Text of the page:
Pamper yourself at a sumptuous spa



What better way to take a break from the hard work of tourism than with a relaxing massage, a facial or a sauna at a high-end Midtown spa (but be prepared to splash out).

Enter the ornate and old-world glamour of the lobby of the Lotte New York Palace, then head to the spacious spa and fitness center on the eighth floor. Work out on a treadmill overlooking St Patrick’s cathedral, have a sauna or steam bath, and enjoy a hot compress massage or back treatment.

Located in a townhouse renovated with a high-end Asian feel, The Townhouse Spa has a cozy women’s area in the lower level, a restaurant and nail spa at street level, and a clubby atmosphere for men on the second floor. Enjoy a Shiatsu, Swedish and Stone therapy massage or the signature Townhouse Glow facial.

Skin Spa lives up to it’s name with customized facials, waxing and organic sunless tanning to get you glowing. Experts in lab coats analyze strands of your hair and get a microscopic look at your scalp, then decide what treatments and products might be best for you.

If your wallet is hurting but you’re looking for a high-quality spa experience, try the Dorit Baxter Day Spa near Carnegie Hall, popular with actors and journalists. Ignore the sparse lobby and head upstairs and enjoy relaxing European facials, blissful Dead Sea salt scrubs, and massages using bamboo sticks.

Lotte New York Palace Spa, 455 Madison Ave; tel: 212-303-7777; www.newyorkpalace.com/spa-fitness; [map] F3

The Townhouse Spa, 39 W. 56th St; tel: 212-245-8006; [map] F4

Skin Spa, 119 W 57th St. 2nd fl; tel: 212-707-8730; www.skinspany.com; [map] H4

Dorit Baxter Day Spa, 47 W. 57th St # 301; tel: 212-371-4542; [map] F4

Be dazzled by glittering jewels in the Diamond District



Even if you’re not shopping for a diamond engagement ring, gold wedding band, or gemstone, a foray into the Diamond District on West 47th Street reveals a fascinating side of New York commerce. And if you are in the market for high-quality, well- priced jewelry, you’ve come to the right place. More than 2,500 independent businesses operate in the district, in street-level shops filled with glittering jewels, cellar workshops, and a glossy new skyscraper, the International Gem Tower. Many of the shops have been doing business since the 1930s and 40s, when Orthodox Jews fled the Nazi invasion of such European diamond centers as Antwerp and Amsterdam.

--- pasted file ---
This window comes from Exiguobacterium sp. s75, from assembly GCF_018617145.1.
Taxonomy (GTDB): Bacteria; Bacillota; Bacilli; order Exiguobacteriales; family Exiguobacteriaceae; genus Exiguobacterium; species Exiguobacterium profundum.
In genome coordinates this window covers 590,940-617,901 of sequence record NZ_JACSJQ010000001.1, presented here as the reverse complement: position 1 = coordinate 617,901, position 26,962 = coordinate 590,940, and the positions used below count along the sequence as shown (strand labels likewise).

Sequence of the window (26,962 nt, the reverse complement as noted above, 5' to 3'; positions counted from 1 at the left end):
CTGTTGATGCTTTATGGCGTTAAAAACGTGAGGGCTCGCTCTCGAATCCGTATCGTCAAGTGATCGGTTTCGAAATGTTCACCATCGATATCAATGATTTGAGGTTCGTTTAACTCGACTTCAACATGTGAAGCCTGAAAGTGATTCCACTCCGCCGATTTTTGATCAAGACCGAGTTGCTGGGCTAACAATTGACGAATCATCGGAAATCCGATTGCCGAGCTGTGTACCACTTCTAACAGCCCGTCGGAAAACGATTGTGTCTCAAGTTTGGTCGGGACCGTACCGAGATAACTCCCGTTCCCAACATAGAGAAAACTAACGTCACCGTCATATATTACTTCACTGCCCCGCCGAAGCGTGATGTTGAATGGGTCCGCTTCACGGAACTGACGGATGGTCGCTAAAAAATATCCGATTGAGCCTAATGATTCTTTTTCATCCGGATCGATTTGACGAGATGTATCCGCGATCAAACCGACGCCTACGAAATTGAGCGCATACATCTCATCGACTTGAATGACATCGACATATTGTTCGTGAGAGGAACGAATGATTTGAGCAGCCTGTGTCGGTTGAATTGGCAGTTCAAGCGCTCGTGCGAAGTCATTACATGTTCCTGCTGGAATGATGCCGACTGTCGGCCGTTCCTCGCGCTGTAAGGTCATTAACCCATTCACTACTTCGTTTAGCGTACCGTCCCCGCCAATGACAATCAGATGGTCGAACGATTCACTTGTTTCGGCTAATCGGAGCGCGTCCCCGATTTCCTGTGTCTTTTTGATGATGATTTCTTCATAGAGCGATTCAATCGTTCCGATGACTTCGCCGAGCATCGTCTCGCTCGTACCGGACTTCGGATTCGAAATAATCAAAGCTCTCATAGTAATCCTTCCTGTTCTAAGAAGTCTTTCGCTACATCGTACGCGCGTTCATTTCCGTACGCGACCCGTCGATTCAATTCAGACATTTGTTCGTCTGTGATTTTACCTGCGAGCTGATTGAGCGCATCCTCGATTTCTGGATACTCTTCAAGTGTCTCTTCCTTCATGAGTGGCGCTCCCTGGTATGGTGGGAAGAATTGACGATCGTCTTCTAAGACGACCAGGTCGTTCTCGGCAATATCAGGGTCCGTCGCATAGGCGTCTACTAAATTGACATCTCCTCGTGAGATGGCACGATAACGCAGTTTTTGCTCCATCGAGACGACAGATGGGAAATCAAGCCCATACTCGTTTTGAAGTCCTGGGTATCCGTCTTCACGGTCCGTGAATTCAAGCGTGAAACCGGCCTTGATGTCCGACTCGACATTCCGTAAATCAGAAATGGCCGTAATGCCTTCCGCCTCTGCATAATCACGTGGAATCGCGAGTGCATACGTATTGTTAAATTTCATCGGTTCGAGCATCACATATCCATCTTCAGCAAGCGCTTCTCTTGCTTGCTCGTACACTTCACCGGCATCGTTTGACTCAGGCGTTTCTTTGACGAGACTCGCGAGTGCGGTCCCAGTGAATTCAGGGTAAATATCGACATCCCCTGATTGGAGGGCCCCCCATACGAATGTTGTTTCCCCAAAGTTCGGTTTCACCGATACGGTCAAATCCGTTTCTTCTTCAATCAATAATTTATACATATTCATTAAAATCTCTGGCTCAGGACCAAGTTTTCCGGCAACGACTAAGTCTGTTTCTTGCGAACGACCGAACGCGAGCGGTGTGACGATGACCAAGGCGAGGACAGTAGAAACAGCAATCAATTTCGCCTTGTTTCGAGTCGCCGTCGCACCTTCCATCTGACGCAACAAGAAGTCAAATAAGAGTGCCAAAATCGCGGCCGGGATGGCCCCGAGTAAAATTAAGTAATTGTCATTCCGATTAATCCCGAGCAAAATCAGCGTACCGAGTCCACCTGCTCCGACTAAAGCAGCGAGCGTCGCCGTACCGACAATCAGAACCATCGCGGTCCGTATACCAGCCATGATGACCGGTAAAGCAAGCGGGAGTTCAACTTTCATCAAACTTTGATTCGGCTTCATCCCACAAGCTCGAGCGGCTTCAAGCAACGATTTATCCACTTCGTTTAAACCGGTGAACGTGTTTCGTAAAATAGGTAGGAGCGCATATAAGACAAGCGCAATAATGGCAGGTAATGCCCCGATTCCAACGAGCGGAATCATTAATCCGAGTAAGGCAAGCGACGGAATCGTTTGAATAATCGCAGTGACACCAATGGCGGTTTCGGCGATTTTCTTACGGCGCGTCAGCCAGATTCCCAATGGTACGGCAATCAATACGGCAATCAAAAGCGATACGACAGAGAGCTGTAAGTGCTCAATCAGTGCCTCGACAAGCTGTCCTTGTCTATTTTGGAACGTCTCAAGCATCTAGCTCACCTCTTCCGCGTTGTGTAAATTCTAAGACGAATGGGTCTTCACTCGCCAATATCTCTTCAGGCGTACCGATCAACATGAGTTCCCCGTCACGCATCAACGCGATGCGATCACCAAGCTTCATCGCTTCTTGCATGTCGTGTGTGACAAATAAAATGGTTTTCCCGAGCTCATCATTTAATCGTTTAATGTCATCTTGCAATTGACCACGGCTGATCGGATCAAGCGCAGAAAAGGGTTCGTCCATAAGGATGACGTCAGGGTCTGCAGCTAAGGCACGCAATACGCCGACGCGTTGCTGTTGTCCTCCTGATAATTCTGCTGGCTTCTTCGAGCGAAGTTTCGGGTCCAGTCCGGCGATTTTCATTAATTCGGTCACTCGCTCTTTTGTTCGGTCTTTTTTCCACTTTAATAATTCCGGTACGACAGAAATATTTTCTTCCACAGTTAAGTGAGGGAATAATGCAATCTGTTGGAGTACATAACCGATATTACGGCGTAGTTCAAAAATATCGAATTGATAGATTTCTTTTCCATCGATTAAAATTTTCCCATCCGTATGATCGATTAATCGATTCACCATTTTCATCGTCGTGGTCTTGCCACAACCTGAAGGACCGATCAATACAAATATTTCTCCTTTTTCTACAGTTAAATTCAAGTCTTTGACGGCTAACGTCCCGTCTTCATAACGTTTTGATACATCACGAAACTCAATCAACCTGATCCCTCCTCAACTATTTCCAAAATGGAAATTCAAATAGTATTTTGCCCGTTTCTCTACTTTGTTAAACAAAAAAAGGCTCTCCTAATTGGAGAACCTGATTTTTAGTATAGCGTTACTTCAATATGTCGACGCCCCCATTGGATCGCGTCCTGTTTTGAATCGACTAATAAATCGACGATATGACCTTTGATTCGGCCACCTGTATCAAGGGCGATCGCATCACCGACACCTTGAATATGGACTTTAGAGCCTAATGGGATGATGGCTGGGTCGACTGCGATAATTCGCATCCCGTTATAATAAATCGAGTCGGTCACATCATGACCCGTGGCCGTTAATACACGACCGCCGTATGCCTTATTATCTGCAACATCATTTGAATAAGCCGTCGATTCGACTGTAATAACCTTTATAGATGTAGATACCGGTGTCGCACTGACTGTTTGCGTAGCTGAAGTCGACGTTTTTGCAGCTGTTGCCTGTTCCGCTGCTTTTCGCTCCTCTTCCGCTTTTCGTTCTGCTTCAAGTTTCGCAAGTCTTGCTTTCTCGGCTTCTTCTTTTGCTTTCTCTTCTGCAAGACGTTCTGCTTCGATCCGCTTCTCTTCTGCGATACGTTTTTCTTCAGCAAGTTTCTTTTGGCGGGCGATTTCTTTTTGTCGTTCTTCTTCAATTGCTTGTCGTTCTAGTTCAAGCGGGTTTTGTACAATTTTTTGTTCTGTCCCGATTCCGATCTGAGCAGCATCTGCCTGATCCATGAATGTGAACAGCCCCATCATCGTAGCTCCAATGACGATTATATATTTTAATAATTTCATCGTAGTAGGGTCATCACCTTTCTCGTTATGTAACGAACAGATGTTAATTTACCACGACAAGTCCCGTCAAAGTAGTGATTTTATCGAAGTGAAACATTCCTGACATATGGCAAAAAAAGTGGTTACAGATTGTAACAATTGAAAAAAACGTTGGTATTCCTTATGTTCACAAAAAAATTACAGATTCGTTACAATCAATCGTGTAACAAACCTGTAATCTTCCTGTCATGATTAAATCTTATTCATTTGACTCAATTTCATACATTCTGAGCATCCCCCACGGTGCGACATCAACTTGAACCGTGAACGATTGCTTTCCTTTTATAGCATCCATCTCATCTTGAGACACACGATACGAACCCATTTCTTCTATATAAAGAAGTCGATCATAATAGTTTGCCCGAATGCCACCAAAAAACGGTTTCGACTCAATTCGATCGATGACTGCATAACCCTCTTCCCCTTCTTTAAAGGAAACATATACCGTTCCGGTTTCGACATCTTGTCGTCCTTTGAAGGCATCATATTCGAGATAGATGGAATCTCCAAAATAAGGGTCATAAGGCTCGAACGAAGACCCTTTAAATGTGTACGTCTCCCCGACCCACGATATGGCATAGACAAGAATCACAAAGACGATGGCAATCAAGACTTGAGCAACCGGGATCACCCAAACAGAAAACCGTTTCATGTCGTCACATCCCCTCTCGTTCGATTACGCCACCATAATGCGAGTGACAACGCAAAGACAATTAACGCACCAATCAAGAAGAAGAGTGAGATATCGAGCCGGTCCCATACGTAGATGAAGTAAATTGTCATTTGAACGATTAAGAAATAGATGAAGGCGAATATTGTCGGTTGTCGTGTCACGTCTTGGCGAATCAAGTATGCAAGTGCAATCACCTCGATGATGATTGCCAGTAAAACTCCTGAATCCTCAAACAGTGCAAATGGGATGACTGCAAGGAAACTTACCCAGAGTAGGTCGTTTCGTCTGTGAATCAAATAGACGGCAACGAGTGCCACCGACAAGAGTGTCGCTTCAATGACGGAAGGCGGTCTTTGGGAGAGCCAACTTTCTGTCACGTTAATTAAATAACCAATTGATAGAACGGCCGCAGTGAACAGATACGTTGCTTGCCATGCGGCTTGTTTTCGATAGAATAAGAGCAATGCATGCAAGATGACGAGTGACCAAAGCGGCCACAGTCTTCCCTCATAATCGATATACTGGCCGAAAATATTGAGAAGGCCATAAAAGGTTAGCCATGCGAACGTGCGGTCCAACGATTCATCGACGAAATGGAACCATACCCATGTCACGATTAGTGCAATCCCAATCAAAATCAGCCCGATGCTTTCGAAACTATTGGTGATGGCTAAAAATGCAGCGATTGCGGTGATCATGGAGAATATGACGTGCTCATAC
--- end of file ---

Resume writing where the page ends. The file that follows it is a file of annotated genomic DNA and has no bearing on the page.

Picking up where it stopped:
Shops are generally open Mon-Fri 9am-5pm. Very few will take checks, and many offer better deals if you pay cash. You may well feel a bit out of your depth entering the warren of dealers, so do a little online preparation before you hit the pavement. The Jewelers Vigilance Committee, www.jvclegal.org, provides a useful checklist of what to look for when buying fine jewelry, and the Gemological Institute of America, www.gia.edu, offers an online tutorial in diamond-buying.

Synagogues and restaurants are tucked away above shops and arcades. Taam-Tov (41) specializes in such Central Asian dishes as golubsy, cabbage leaves stuffed with rice and meat, while the Diamond Dairy Kosher Luncheonette (4) serves the best cheese blintzes in the city.

Diamond District, W. 47th St, between Fifth and Sixth aves; [map] E3

Be a culture vulture on Columbus Circle


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Columbus Circle, the busy intersection of Broadway, Central Park West, Eighth Avenue, and Central Park South, is a whirl of traffic enlivened with fountains and statues and is surrounded by some fine cultural institutions.